Freedom, in the infamous mid-life crisis phase of life, means being able to transform, to change, to reboot. It begins to feel like you are the jailor of your unhappiness.
Can’t tell if it’s all that oil and ayurvedic herbs, all the dawns spent sweating on a yoga mat doing asanas, Ganesh listening to my request, the deep and frequent meditations, but yes, I turn out to be that comical Western cliché of the gora who indeed is changed by India. This transformation, the more patient, wiser me, feels freer because it is less affected by the excessive thought surrounding reality. This freer me seems to be able to organise life better. It has found a freedom that has nothing to do with wealth; on the contrary. The freedom to administer what is already there in a different way. Freedom is a change of perspective.
Today, Paramankeni, Tamil Nadu
THE BOY WHO left home at 16 for a coastal town in northern Florida is on a beach again. And no longer a boy, judging from that salt-and-pepper hair and white beard.
I feel freer than ever. I experience a morphed sense of time in this isolated life on the beach: days run faster, weeks pass by slower, months vaporise by seeming endless and quick at the same time. The routine, the self-imposed jail of discipline that I learned better than ever in India, generates freedom.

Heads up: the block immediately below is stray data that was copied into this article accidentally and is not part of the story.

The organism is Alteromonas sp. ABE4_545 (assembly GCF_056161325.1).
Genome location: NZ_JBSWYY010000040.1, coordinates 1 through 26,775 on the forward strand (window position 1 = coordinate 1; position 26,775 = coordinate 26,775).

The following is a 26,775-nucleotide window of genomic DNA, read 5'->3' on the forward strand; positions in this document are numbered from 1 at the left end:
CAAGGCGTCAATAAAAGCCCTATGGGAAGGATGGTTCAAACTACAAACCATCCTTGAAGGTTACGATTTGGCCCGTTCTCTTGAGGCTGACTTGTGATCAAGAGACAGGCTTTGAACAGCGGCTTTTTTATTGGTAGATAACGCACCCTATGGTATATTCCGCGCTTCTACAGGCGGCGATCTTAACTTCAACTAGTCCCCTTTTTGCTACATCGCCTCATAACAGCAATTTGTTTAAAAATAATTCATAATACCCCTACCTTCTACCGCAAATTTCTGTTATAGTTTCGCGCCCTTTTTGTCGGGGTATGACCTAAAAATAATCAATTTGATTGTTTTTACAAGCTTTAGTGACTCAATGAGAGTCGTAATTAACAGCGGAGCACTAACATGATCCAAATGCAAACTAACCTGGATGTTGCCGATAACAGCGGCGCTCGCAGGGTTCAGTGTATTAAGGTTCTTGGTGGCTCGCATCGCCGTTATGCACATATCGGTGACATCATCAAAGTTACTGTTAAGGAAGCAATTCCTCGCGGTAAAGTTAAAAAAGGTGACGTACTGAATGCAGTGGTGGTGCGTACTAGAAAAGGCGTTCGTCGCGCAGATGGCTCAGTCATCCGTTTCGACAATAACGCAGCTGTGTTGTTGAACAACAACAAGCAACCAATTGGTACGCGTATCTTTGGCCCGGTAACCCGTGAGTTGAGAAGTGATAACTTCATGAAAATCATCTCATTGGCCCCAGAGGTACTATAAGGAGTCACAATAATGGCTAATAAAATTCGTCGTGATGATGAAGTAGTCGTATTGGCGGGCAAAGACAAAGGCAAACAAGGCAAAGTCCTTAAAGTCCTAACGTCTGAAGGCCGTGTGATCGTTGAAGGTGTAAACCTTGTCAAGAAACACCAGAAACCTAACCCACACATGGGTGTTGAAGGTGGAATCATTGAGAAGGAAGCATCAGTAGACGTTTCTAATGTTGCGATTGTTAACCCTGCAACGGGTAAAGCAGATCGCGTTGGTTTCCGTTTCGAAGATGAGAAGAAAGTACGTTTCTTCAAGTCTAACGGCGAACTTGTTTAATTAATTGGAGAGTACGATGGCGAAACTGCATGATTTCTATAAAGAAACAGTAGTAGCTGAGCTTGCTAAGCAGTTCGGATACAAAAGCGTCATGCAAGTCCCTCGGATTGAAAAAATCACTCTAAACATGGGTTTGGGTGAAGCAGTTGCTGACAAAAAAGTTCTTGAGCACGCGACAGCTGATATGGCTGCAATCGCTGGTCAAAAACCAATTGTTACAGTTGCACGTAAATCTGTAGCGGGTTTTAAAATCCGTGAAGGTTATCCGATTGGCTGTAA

The sky and the sea are alive and vivid, but they can also become the blank slate on which to let my imagination and analysis of reality work at their best. The rhythm of the daily walks gives pace to thoughts, while pumping some blood to the brain. The iodine of the sea cleanses all that needs to go. Freedom on the eve of 60 feels like this. Not having to prove much, trying to be, learning that when enough aches add up you can’t complain about them any longer, as it doesn’t help. Freedom is time to do what you want. And knowing what to do with it. As the ultimate freedom awaits.
Carlo Pizzati is an award-winning multilingual author of ten books of fiction and non-fiction. He has worked as a foreign correspondent in several continents since 1987. He lives with his spouse and four dogs near a fishing village in Tamil Nadu